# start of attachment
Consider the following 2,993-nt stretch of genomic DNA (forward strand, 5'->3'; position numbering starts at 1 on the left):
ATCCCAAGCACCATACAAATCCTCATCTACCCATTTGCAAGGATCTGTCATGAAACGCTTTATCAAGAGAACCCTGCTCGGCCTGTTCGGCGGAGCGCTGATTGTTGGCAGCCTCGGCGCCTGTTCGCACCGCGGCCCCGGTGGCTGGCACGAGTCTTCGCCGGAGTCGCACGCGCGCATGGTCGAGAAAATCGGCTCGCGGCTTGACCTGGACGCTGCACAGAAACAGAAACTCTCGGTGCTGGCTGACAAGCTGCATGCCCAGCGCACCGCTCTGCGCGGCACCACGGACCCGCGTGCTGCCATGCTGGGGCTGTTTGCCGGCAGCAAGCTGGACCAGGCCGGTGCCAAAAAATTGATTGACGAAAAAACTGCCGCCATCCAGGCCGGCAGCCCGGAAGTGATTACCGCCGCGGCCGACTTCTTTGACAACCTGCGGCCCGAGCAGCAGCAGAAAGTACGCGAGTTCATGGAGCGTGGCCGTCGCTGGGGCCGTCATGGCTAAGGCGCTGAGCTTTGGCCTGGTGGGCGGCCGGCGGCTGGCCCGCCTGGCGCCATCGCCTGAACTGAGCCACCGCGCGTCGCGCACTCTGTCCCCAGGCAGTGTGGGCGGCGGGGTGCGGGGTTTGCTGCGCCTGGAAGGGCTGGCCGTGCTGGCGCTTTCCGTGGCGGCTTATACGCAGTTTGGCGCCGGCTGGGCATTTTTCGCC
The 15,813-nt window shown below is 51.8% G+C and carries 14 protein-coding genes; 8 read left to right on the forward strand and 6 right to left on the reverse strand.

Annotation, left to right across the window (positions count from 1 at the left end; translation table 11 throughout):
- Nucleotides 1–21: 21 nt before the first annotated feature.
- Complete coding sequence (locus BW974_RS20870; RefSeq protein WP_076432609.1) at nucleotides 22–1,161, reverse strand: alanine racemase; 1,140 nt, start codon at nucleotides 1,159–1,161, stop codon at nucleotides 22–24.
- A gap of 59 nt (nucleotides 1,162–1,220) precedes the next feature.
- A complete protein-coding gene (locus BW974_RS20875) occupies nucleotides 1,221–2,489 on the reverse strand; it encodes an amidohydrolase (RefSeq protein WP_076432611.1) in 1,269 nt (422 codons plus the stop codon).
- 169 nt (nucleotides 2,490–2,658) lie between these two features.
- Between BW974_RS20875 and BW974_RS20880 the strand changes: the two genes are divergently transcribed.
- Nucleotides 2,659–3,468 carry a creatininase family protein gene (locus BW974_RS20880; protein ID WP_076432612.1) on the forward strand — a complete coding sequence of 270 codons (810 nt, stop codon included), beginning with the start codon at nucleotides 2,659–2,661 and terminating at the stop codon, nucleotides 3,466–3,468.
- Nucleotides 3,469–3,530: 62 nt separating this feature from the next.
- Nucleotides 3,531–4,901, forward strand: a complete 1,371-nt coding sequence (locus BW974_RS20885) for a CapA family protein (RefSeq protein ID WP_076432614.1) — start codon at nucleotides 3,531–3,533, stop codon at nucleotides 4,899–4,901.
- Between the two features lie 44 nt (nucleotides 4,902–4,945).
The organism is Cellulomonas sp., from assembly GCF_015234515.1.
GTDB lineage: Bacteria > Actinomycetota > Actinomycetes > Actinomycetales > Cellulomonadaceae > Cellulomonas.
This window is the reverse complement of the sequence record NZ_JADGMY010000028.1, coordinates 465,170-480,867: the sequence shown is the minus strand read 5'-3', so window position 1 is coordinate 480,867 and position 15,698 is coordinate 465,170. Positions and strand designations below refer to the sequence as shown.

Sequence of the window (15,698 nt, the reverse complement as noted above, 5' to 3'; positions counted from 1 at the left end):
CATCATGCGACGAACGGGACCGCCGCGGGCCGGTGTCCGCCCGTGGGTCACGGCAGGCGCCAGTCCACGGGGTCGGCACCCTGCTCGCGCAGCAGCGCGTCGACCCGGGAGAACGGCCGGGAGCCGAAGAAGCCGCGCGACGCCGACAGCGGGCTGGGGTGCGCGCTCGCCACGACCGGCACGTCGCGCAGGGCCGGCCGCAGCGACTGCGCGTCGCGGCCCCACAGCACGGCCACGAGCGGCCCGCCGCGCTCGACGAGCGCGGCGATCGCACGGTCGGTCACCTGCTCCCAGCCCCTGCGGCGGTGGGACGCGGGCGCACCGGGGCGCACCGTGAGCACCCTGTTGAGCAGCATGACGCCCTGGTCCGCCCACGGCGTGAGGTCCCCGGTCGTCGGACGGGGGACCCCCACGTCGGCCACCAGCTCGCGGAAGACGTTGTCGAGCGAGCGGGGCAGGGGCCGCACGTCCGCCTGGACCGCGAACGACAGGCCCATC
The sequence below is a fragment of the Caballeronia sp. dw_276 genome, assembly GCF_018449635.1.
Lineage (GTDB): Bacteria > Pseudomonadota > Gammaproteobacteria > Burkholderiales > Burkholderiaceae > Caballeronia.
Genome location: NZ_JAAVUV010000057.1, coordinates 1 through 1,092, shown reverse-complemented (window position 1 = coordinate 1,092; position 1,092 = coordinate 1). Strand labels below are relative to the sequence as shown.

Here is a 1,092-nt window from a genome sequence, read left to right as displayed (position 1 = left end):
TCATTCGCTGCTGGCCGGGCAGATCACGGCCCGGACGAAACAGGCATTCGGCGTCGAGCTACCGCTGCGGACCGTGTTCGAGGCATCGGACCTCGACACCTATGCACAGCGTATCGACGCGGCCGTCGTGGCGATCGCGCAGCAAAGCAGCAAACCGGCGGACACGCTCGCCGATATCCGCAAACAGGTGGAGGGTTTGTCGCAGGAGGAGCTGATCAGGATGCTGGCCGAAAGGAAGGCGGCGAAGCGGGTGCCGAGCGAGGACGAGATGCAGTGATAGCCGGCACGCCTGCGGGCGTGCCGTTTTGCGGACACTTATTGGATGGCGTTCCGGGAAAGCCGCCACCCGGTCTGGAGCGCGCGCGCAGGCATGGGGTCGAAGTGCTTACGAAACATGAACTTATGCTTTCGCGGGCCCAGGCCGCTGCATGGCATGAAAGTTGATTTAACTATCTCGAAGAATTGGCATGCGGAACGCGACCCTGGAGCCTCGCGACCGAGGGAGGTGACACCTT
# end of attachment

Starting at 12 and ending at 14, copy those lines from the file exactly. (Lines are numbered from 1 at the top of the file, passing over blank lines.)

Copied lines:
- Nucleotides 3,469–3,530: 62 nt separating this feature from the next.
- Nucleotides 3,531–4,901, forward strand: a complete 1,371-nt coding sequence (locus BW974_RS20885) for a CapA family protein (RefSeq protein ID WP_076432614.1) — start codon at nucleotides 3,531–3,533, stop codon at nucleotides 4,899–4,901.
- Between the two features lie 44 nt (nucleotides 4,902–4,945).